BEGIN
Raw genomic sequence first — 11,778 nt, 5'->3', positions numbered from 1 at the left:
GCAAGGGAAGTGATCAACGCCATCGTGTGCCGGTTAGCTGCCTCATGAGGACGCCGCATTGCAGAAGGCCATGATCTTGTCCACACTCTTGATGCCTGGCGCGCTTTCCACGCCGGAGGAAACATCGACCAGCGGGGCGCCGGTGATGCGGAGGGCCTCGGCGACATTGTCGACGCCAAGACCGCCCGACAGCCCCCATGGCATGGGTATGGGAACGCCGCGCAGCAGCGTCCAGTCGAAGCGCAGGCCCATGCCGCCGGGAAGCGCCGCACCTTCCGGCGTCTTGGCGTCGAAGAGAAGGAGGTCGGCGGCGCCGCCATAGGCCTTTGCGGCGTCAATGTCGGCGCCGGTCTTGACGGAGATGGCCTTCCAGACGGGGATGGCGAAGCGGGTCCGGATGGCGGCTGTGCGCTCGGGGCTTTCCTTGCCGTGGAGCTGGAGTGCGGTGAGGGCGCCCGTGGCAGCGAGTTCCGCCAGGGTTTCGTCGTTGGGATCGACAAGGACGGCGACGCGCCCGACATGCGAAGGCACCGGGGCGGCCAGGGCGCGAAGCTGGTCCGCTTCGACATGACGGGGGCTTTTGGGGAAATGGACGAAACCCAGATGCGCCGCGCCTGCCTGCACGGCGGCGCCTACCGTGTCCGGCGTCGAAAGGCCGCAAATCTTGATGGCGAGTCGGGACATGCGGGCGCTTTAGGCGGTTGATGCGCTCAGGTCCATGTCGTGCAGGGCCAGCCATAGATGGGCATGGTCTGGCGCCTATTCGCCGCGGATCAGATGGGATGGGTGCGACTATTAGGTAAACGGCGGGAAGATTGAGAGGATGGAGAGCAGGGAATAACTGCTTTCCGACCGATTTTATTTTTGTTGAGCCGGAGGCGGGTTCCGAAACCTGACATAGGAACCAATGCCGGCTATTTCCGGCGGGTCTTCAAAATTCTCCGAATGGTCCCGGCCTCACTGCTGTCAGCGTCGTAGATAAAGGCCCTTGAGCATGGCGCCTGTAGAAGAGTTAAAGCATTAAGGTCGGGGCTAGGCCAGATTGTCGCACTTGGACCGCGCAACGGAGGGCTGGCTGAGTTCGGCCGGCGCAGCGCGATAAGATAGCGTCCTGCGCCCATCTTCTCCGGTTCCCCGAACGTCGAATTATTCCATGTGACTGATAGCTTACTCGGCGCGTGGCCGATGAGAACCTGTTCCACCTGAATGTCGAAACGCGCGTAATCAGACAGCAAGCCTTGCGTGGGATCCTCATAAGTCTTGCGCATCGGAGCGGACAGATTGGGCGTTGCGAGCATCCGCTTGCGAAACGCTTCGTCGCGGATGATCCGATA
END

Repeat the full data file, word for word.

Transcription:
Raw genomic sequence first — 11,778 nt, 5'->3', positions numbered from 1 at the left:
GCAAGGGAAGTGATCAACGCCATCGTGTGCCGGTTAGCTGCCTCATGAGGACGCCGCATTGCAGAAGGCCATGATCTTGTCCACACTCTTGATGCCTGGCGCGCTTTCCACGCCGGAGGAAACATCGACCAGCGGGGCGCCGGTGATGCGGAGGGCCTCGGCGACATTGTCGACGCCAAGACCGCCCGACAGCCCCCATGGCATGGGTATGGGAACGCCGCGCAGCAGCGTCCAGTCGAAGCGCAGGCCCATGCCGCCGGGAAGCGCCGCACCTTCCGGCGTCTTGGCGTCGAAGAGAAGGAGGTCGGCGGCGCCGCCATAGGCCTTTGCGGCGTCAATGTCGGCGCCGGTCTTGACGGAGATGGCCTTCCAGACGGGGATGGCGAAGCGGGTCCGGATGGCGGCTGTGCGCTCGGGGCTTTCCTTGCCGTGGAGCTGGAGTGCGGTGAGGGCGCCCGTGGCAGCGAGTTCCGCCAGGGTTTCGTCGTTGGGATCGACAAGGACGGCGACGCGCCCGACATGCGAAGGCACCGGGGCGGCCAGGGCGCGAAGCTGGTCCGCTTCGACATGACGGGGGCTTTTGGGGAAATGGACGAAACCCAGATGCGCCGCGCCTGCCTGCACGGCGGCGCCTACCGTGTCCGGCGTCGAAAGGCCGCAAATCTTGATGGCGAGTCGGGACATGCGGGCGCTTTAGGCGGTTGATGCGCTCAGGTCCATGTCGTGCAGGGCCAGCCATAGATGGGCATGGTCTGGCGCCTATTCGCCGCGGATCAGATGGGATGGGTGCGACTATTAGGTAAACGGCGGGAAGATTGAGAGGATGGAGAGCAGGGAATAACTGCTTTCCGACCGATTTTATTTTTGTTGAGCCGGAGGCGGGTTCCGAAACCTGACATAGGAACCAATGCCGGCTATTTCCGGCGGGTCTTCAAAATTCTCCGAATGGTCCCGGCCTCACTGCTGTCAGCGTCGTAGATAAAGGCCCTTGAGCATGGCGCCTGTAGAAGAGTTAAAGCATTAAGGTCGGGGCTAGGCCAGATTGTCGCACTTGGACCGCGCAACGGAGGGCTGGCTGAGTTCGGCCGGCGCAGCGCGATAAGATAGCGTCCTGCGCCCATCTTCTCCGGTTCCCCGAACGTCGAATTATTCCATGTGACTGATAGCTTACTCGGCGCGTGGCCGATGAGAACCTGTTCCACCTGAATGTCGAAACGCGCGTAATCAGACAGCAAGCCTTGCGTGGGATCCTCATAAGTCTTGCGCATCGGAGCGGACAGATTGGGCGTTGCGAGCATCCGCTTGCGAAACGCTTCGTCGCGGATGATCCGATA